Laurie's Facebook Scheduling System

Laurie’s scheduling system is a bit willy nilly. She sets up posts using Facebook’s built-in scheduler. This is another strategy Facebook seems to favor over outside scheduling apps. She has a simple spreadsheet that tells her how many times to post categories of her own content (recipes, deals, etc.) and how many times to post other people’s links.

She likes sharing content from other bloggers who are doing well, and has appreciated other bloggers doing the same for her. That altruistic outlook builds a strong community and is a win/win for everyone!

Laurie's Strategy for Repeat Posts

Laurie has a detailed system for figuring out when and how often to repost her own content.

  • On the day her blog post goes live, she’ll share it once. (Say, at 2pm.)
  • Then, she’ll share the post in a day or two at a different time. (Say, the next day around dinner - 6pm.)
  • She finds that nighttime, weekend mornings, and once in an afternoon are especially good times.
  • She usually waits 24-48 hours between reposts.
  • If the post does well, she will save the post as one to use again. (Usually in a month or so.)
The Handiest Facebook Tip We’ve Ever Heard

When it comes to sharing content from others, how does Laurie find and curate all of those other posts? It sounds like it would be a time-consuming process! But Laurie has a handy tip that makes Facebook sharing much easier!

Laurie has made a point to like the pages of the popular bloggers in her niche so that she'll see the posts they share.

Finding the Facebook ‘Save Link’ Tool On A Phone:

On Laurie’s phone, she sees an arrow in the top right hand corner of a link. The options are to:

  • hide
  • unfollow
  • report post
  • save link

Beth Anne couldn’t quite find the ‘save link’ option, but maybe her phone needs updating :)

Finding the Facebook ‘Save Link’ Tool On A Desktop:

When Sarah looked for the same arrow, she visited Facebook as herself (not a Brilliant Business Moms page admin) and saw these options:

  • report
  • save link
  • embed

Finding Facebook Saved Links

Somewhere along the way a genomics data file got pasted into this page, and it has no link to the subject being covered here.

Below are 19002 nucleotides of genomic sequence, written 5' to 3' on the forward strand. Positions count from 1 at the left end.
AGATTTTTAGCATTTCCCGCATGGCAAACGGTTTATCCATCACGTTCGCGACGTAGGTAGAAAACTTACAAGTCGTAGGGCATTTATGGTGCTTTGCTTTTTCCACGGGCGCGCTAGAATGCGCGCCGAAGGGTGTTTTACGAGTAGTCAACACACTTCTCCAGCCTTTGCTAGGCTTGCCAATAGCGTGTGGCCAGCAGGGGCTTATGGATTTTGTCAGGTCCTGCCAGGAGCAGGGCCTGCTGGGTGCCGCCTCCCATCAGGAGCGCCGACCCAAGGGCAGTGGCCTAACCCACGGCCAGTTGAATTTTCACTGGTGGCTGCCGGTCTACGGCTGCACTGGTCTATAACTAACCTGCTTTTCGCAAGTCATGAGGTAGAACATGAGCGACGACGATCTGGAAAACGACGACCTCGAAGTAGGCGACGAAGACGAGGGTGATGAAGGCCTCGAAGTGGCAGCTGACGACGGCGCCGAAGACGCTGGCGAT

It’s easy to access these saved links for posting later!

On a Phone:

  • Hit ‘More’ On The Lower Right Corner
  • Scroll Down Until You See The ‘Saved’ Bookmarklet
  • Tap ‘Saved’ And Your Saved Posts Will Appear

On a Desktop:

  • Visit Your Newsfeed
  • On The Left Hand Side Column, Scroll Down Until You See The ‘Saved’ Bookmarklet
  • Click ‘Saved’ And Your Saved Posts Will Appear
  • Under Each Saved Post Is A ‘Share’ Option

As far as Laurie can tell, your links will be saved as long as you want to access them. We think this tip is a brilliant way to store excellent content shared by you and others. And as smart as Facebook is, we have a hunch you’ll likely start to see similar posts in your news feed.

The Obnoxious Girl Personality (and why online business sometimes requires it!)

The sensationalized aspects of Pinterest marketing don’t come easily to Laurie! The all caps and superlative language feel obnoxious and a bit soul-selling. But, ultimately, Passionate Penny Pincher is a business and Laurie has to make business decisions. For example, her team was spending a lot of time on a ‘Kroger Coupon Matchup’ series but seeing little results. A quick title change to ‘7 Deals You Need To Get At Kroger Today’ and the series took off!

Laurie asks herself, “Is this (decision) worth giving up control over to get the traffic?” She admits the balance is a struggle, but she also has a strong center of knowing what is and isn’t worth the time she’s investing away from family to make her blog work.

Seeing Mom Make A Difference (Laurie’s Adorable Mom Moment)

Despite the great success of Passionate Penny Pincher, Laurie’s family life hasn’t changed a great deal. All of their money, minus the half that goes toward missions, goes to savings. Her kids see that Laurie works hard, but they still live on a frugal budget.

One day, Laurie’s kids were able to see just how much her mom's business makes an impact. Eating at a restaurant, their family came across a reader who thanked Laurie for her blog as they were able to adopt a child thanks to the money they saved. A few days later, Laurie’s daughter came up to her and said, “Mom, you’re helping people. You helped those people get their little girl!” What a sweet way for her daughter to recognize Laurie’s work!

Find Laurie Online!

PassionatePennyPincher.comTwitter: @PPennyPincherFacebook: Passionate Penny PincherInstagram: Passionate Penny PincherPinterest: Passionate Penny Pincher

165 episodes available. A new episode about every 22 days averaging 38 mins duration .